Timely tidbits + follow-ups to previously published stories
- BREAKING NEWS: Todsens file defamation lawsuit against Qualicum Nature Preservation Society
- ALERT: Mail ballot drop now permitted at Advance Poll May 12th + Town Hall until 4 pm Friday, May 14
- Mail-in ballots should all now be hand-delivered — too late to guarantee mail delivery by deadline
- All Candidates Meeting videos available; four candidates decline to attend Oceanside News ACM
- No reply from Chamber Board chair re Executive Director’s support of by-election candidate
- Election distractions, deceptions?
- Pheasant Glen — still a pig-in-a-poke after third reading
- One night that changed everything — remembering Eva Cassidy and her music
Todsens file defamation lawsuit against Qualicum Nature Preservation Society + founder
On Friday, May 14, 2021, lawyers for Rick and Linda Todsen filed a Notice of Claim for defamation against Ezra Morse and the Qualicum Nature Preservation Society (QNPS). The Todsens have an application before Qualicum Beach Council to subdivide and develop part of Qualicum Beach’s wooded Estate Properties near Milner Gardens. Second Opinion QB has reported on the Todsen application in previous stories, including Iconic estate properties to be replaced by subdivisions.
When contacted, Ezra Morse, one of the founders of the QNPS said he had no comment at this time.
These types of lawsuits are sometimes referred to as SLAPP suits. According to the Alberta Environmental Law Centre, SLAPP stands for “strategic lawsuits against public participation” and in essence, a SLAPP suit is a “lawsuit, or the threat of a lawsuit, directed against individuals or organizations, in order to silence and deter their public criticisms and advocacy for change. A SLAPP case often lacks merit and generally does not succeed in court; however, legal success in the traditional sense is usually not the goal. Instead, the goal of a SLAPP suit is to silence critics either through a protracted legal process, costs, or other challenges. Due to these concerns, the threat of these lawsuits can lead to a chill on public participation.”
Mail ballot drop now permitted at Advance Poll May 12th + Town Hall until 4 pm Friday, May 14
MAY 11, 2021 – ALERT re Delivery of Your Completed Mail Ballot package:
Information issued by the Town of Qualicum Beach about voting by mail ballot contains new and contradictory instructions. After reviewing the following sources of information released by the Town regarding the 2021 Council by-election, it appears that electors who opted for a mail ballot have these remaining alternatives to deliver their completed mail ballot packages:
- Deliver your completed mail ballot package to the regular Town Hall mail slot located to the right of the right-most doors leading to Town Hall offices between the hours of 9:00 AM and 4:00 PM Monday to Friday; OR
- Deliver your completed mail ballot package on WEDNESDAY, MAY 12, Advance Poll between 8:00 AM and 8:00 PM at the Civic Centre Voting Place on Jones Street; OR
- Deliver your completed mail ballot package on SATURDAY, MAY 15, General Voting Day between 8:00 AM and 8:00 PM at the Civic Centre Voting Place on Jones Street.
Our conclusions were drawn after reviewing the following sources of information issued to the voting public by the Chief Election Officer for the 2021 Council by-election:
- The four-page colour brochure mailed to all QB residents states that “your mail ballot must be received at Town Hall by the close of business at 1pm on Friday, May 14, 2021.” [emphasis ours] The only other alternative provided in this Special Publication issued by Town Hall was that your mail ballot package could be “delivered by hand to the Chief Election Officer [Heather Svensen] at the Qualicum Beach Civic Centre” on voting day, Saturday May 15th “no later than 8pm.”
- The “Mail Ballot Voting Instructions” included in the actual mail voting package received by voters who requested mail ballots provides two options for returning a completed ballot: hand-deliver your completed ballot package on Voting Day at the Civic Centre between 8:00 am and 8:00 pm; OR deliver your completed ballot package to “Town Hall by close of business at 4:00 pm on Friday, May 14, 2021. [emphasis ours]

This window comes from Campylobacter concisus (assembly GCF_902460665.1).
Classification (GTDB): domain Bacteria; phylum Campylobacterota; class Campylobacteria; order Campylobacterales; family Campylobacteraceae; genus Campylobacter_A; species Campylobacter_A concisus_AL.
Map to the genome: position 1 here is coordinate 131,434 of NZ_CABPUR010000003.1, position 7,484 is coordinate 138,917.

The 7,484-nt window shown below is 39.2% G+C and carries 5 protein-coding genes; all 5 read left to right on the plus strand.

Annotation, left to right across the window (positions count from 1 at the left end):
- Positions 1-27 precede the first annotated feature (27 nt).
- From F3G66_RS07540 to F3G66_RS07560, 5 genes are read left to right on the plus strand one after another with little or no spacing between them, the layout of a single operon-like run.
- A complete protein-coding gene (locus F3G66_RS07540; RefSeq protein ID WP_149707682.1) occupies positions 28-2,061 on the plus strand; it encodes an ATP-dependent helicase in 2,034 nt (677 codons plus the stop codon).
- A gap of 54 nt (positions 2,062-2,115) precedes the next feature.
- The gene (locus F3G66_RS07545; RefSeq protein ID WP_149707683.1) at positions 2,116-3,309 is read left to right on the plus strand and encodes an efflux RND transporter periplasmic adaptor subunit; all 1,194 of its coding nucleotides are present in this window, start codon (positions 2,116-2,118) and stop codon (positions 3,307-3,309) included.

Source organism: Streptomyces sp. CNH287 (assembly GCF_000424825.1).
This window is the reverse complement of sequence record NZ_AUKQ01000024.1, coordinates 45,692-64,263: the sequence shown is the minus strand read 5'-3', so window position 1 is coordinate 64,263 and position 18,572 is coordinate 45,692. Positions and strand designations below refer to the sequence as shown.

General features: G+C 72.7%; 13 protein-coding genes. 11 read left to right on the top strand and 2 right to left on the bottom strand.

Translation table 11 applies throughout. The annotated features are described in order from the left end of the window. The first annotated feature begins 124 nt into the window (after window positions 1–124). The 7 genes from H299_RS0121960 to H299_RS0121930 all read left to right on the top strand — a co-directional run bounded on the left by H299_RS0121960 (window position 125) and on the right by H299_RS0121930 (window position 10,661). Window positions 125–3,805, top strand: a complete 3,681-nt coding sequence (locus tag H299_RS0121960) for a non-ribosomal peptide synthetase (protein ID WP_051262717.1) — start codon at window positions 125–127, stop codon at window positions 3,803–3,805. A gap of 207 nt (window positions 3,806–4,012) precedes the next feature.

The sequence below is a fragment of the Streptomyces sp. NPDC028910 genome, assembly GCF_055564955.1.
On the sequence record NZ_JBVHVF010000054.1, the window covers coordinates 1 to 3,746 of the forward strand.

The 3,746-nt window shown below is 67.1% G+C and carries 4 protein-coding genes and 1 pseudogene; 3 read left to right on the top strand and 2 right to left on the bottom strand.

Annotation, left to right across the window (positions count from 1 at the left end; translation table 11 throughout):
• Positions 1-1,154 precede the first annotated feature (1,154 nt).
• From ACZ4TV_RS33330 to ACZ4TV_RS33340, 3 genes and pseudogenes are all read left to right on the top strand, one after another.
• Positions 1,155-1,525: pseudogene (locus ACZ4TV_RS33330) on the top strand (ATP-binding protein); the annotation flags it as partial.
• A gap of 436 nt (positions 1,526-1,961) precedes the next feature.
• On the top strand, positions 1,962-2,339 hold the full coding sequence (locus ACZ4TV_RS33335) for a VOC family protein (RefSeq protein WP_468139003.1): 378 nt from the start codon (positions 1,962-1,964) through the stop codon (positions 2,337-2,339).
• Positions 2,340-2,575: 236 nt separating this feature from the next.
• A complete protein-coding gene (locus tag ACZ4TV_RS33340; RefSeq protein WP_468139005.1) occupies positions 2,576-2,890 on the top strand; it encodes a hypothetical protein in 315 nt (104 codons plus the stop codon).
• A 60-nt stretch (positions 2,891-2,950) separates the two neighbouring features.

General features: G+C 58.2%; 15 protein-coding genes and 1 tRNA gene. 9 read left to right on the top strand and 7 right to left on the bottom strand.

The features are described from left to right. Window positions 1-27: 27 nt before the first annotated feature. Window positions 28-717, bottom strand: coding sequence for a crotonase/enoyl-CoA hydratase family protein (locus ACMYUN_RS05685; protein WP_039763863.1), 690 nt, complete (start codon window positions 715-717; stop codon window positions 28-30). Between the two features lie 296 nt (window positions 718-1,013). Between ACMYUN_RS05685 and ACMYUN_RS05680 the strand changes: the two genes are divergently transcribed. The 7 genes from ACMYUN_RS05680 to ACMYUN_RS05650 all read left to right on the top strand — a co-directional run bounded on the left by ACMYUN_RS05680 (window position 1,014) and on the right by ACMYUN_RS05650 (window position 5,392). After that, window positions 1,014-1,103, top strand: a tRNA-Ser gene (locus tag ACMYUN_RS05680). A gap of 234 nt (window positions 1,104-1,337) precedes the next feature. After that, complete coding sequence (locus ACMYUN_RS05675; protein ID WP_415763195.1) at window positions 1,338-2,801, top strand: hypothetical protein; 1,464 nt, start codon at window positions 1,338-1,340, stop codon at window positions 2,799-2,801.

- A full-page ad in PQB News gives only one option for returning completed mail ballot packages: “It is the responsibility of the elector to ensure that their completed ballot [package] is delivered to the Chief Election Officer no later than 8:00 pm on General Voting Day, Saturday, May 15, 2021, to be counted.”
- The Town’s website information regarding return of completed mail voting packages has changed: According to the Town’s website as of today, May 11, 2021, an additional option for delivering completed mail ballot packages has recently been added: in person at an advance voting day (May 5 or May 12) at the Civic Centre, 747 Jones Street, 8am to 8pm.”
Mail-in ballots should now be hand-delivered — likely too late to guarantee mail delivery by deadline
The deadline for the Chief Electoral Officer to receive your mail-in ballot is 8 p.m. on Saturday, May 15, 2021.
That doesn’t mean the ballot package has to be in the mailbox by 8 p.m. on May 15 — it means your mail-in ballot has to have ARRIVED at Town Hall or at the QB Civic Centre Voting Station before this deadline, or your ballot will not be counted. So be sure to complete your ballot and return it as soon as possible. Our local mail is no longer sorted in QB, and Canada Post states that a local envelope should take two (2) days for delivery — but that’s best case, and there will be an increased volume of mail.
Limited Town Hall Hours: Our Town Hall has chosen to operate at reduced hours during the pandemic (9-1, M-F), so the Town Hall will be closed after 1 p.m. on Friday, May 14, the day before the election. According to the Town, after that, your only option to have your ballot counted is to deliver the completed mail-in ballot package “by hand to the Chief Election Officer at the Qualicum Beach Civic Centre at 747 Jones Street, Qualicum Beach, no later than 8 p.m. on General Voting Day, Saturday, May 15, 2021.”
All Candidates Meetings available on YouTube; four candidates decline to attend Oceanside News ACM
Two All Candidates Meetings (ACM) were held for the public to have an opportunity to hear and ask questions of the five candidates running in the by-election for the vacant seat on Qualicum Beach Council. We thank the Eaglecrest Residents Association (ERA) and the Qualicum Beach Residents Association (QBRA) for their efforts to organize and host these virtual sessions, and to make them available to the public for later viewing on YouTube.
All Candidate Meeting Videos:
Watch ERA All Candidates Meeting https://www.youtube.com/watch?v=gg8ftjXZXPE
Watch QBRA All Candidates Meeting https://www.youtube.com/watch?v=a_FwVjLhfFYC